The One Thing the Market (Almost) Never Does

Amid the seemingly endless volatility in the U.S. stock market, it may surprise you to know that we have a pretty good idea of what the returns will be from it. Now before you declare us out of our minds (there’s lots of other better evidence for that), notice that we carefully omitted any mention of a time frame in the previous sentence.

But the truth is, we have a pretty good idea of what will happen over the next 30 years or so. We have a long data history that tells us that the S&P 500 averages between 9-10% annually, a return that includes dividends.

The disconnect stems from the surprisingly high volatility of the annual returns. We put together a histogram of the last 96 years of annual returns, bunching them into percentile ranges. You might expect something that looks like a bell curve, but you would be very wrong.

As the graph shows, the S&P 500 had a return between 8-12% only six times in the past 96 years, with the highest cluster of returns being over 20%! In fact, if you made the seemingly surprising prediction every January 1st that the market would either have a negative return or would be up over 20% in the following year, you would have been right over two thirds of the time. And it seems like 2022 might be yet another correct forecast, though on the negative side.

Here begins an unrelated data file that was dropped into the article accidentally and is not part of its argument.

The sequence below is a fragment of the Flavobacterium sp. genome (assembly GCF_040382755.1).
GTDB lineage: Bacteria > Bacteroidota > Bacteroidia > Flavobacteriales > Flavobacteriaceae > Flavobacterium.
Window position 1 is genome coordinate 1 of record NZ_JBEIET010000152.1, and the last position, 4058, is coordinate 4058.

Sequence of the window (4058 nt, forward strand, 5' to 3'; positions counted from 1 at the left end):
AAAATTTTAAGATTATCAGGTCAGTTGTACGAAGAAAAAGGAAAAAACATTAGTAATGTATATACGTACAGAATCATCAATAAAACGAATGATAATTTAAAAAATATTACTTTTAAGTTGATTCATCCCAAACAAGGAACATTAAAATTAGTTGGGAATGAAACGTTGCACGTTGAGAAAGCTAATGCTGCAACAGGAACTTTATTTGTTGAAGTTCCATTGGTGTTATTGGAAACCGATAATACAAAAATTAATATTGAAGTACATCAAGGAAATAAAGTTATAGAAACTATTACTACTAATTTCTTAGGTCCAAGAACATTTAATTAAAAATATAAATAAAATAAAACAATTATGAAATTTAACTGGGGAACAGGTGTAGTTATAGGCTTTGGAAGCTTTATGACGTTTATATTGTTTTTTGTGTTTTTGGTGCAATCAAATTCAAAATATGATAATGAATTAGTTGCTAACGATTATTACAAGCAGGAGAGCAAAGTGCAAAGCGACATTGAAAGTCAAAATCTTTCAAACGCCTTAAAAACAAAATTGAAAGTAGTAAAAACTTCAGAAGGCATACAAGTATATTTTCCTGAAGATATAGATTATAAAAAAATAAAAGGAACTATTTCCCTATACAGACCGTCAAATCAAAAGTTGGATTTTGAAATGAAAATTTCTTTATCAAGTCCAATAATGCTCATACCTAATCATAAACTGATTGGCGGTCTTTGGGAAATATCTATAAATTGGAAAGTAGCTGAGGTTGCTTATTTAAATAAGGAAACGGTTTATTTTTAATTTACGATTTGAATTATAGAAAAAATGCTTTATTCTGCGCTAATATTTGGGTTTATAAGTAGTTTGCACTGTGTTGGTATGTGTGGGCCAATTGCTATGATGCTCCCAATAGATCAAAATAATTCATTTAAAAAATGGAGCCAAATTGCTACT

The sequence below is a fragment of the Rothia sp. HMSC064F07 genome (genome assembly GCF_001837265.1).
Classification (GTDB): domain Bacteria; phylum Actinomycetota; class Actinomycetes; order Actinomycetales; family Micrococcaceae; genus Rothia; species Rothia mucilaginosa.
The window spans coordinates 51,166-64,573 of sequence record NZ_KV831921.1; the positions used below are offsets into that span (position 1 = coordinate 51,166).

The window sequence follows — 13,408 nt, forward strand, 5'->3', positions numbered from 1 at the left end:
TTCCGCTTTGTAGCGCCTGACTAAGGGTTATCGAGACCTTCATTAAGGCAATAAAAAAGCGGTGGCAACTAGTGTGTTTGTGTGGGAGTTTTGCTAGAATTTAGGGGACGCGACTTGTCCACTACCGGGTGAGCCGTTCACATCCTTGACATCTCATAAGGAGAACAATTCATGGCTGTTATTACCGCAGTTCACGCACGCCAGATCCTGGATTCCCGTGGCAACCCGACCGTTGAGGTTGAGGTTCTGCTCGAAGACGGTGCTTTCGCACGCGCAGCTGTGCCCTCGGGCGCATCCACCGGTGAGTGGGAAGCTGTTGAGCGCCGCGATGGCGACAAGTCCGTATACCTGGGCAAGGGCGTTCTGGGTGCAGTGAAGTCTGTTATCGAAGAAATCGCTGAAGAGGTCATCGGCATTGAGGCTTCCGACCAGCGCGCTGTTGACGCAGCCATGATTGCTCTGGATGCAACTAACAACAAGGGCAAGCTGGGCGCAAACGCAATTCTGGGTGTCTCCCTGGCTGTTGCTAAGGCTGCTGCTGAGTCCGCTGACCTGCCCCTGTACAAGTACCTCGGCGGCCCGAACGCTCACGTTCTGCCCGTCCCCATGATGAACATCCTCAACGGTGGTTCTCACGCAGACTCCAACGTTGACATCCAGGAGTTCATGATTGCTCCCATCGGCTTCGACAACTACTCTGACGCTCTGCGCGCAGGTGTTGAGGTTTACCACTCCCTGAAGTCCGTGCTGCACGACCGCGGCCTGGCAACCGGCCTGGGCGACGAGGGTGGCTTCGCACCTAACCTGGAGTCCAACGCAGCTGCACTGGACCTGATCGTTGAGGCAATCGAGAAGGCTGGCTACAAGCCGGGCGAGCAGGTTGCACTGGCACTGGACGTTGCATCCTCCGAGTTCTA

As advisors, we constantly remind clients about the necessity to think long term. The problem is that it’s hard at any age to think in 30-year terms, especially in the middle of a year like 2022.

It’s a small irony that during the past two years and five months we have endured a global pandemic, massive supply chain problems, inflation spiking, and now, war in Ukraine. During that period, the market went up 18.4% in 2020, up 28.7% in 2021, and down 17% year-to-date in 2022. As Seinfeld character Jackie Chiles would say, “Speculation, Frustration, Exasperation!”